|Paz para todos los que viven, paz para todas las tierras y las aguas.
Peace for all who live, peace for all the land and the water.
-Pablo Neruda, Chilean poet
This September 11th marks the 40th anniversary of the military coup in Chile. Anniversaries such as these invite us to remember that peace and justice are fragile realities which can be broken in an instant by excessive power, greed, discrimination, fear, and violence. This month we share with you stories about Columban mission and by Columban missionaries who have given their lives to sharing in the joys and struggles of the Chilean people. The suffering and sacrifices of many are not forgotten as we continue to work for a world where justice, peace, dialogue, are restored and reconciliation begins the healing the world’s woundedness.
We also introduce and welcome the CCAO’s new Director Scott Wright, and say farewell to Amy Woolam Echeverria as she moves to a new ministry of service with Columbans as the International JPIC Coordinator. Read Amy’s farewell message here .
Columban Ministries from the Dictatorship to the Present
By The Columban JPIC Office in Chile
Justice and Peace has been at the heart of the Columban ministry and pastoral work in Chile. During the years of the military dictatorship, the Columbans work offered support and services to the victims of human rights abuses. Now, Columbans are active in assisting Chileans rebuild their lives after Pinochet and bring about healing and reconciliation. Read More
Chile’s Legacy and the Columban Experience
By Elizabeth Nye, CVUSA
During Columban Father Bob Mosher’s experience in Chile under the Pinochet Dictatorship, he witnessed the suffering of many members of his parish. In spite of this, he strove to bring a sense of hope and light to the community that he served. Now, he brings his experience to the U.S. – Mexico border in El Paso, Texas Read More
Pinochet’s Legacy Among the Mapuche Indigenous Communities
By Tracy Oberle, CCAO Summer Intern
One group of people who suffered greatly under the Pinochet government was the Mapuche indigenous community. Intern Tracy Oberle reflects on her interview with Columban Lay Missionary Monika Lewatikana about her experience in Chile and the struggle of the Mapuche people.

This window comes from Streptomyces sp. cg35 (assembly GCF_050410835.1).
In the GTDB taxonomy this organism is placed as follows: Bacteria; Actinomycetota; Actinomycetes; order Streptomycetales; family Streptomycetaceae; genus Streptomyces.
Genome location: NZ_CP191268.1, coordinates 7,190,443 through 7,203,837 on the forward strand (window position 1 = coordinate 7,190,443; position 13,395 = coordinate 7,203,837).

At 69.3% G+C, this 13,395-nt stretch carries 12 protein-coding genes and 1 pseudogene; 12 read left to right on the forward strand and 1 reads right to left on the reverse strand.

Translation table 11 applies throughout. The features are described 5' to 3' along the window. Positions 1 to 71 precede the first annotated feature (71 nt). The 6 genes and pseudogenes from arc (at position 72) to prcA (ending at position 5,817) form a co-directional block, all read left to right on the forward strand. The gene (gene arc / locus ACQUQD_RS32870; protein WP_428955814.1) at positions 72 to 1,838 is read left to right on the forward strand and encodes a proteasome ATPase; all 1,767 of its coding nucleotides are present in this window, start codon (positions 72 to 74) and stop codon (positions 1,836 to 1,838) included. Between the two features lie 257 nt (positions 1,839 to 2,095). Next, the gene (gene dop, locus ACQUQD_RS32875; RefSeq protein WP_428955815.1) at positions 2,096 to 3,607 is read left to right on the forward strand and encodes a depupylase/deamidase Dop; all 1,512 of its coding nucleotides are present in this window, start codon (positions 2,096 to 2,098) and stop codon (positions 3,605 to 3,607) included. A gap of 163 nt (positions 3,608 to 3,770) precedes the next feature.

Take Action to End Torture
During the time of the Pinochet dictatorship, Columban Missionaries accompanied the families and individuals of victims of those disappeared and tortured by the military. Many officers responsible for these tragedies were graduates from the School of the Americas (SOA), a U.S.-sponsored training camp for Latin American military officials in Georgia. New legislation in Congress would suspend and investigate the SOA, now known by the name WHINSEC. Commemorate the 40th anniversary of the Pinochet dictatorship by calling on your Representative to support H.R. 2989.
A Poem by Columban Father, Dennis O’Mara
During the Pinochet Era in Chile, Columban Father Dennis O’mara worked with and served people who were tortured by the Chilean secret service for more than six years. He stood in solidarity with those he served and was eventually deported to the U.S. for his efforts with the peace community in opposing the Chilean Government’s practice of torturing Chilean citizens. After his return from Chile he said, “We have the right and the obligation of responding to the wounded person who suffers torture.” Below is a poem by Father Denny inspired by his time in Chile and the urgency to close the School of the Americas:
SCHOOL OF THE AMERICAS
I’m at School of the Americas.
I won’t forget a colonel’s words
one day when he was asked
about our use of torture.
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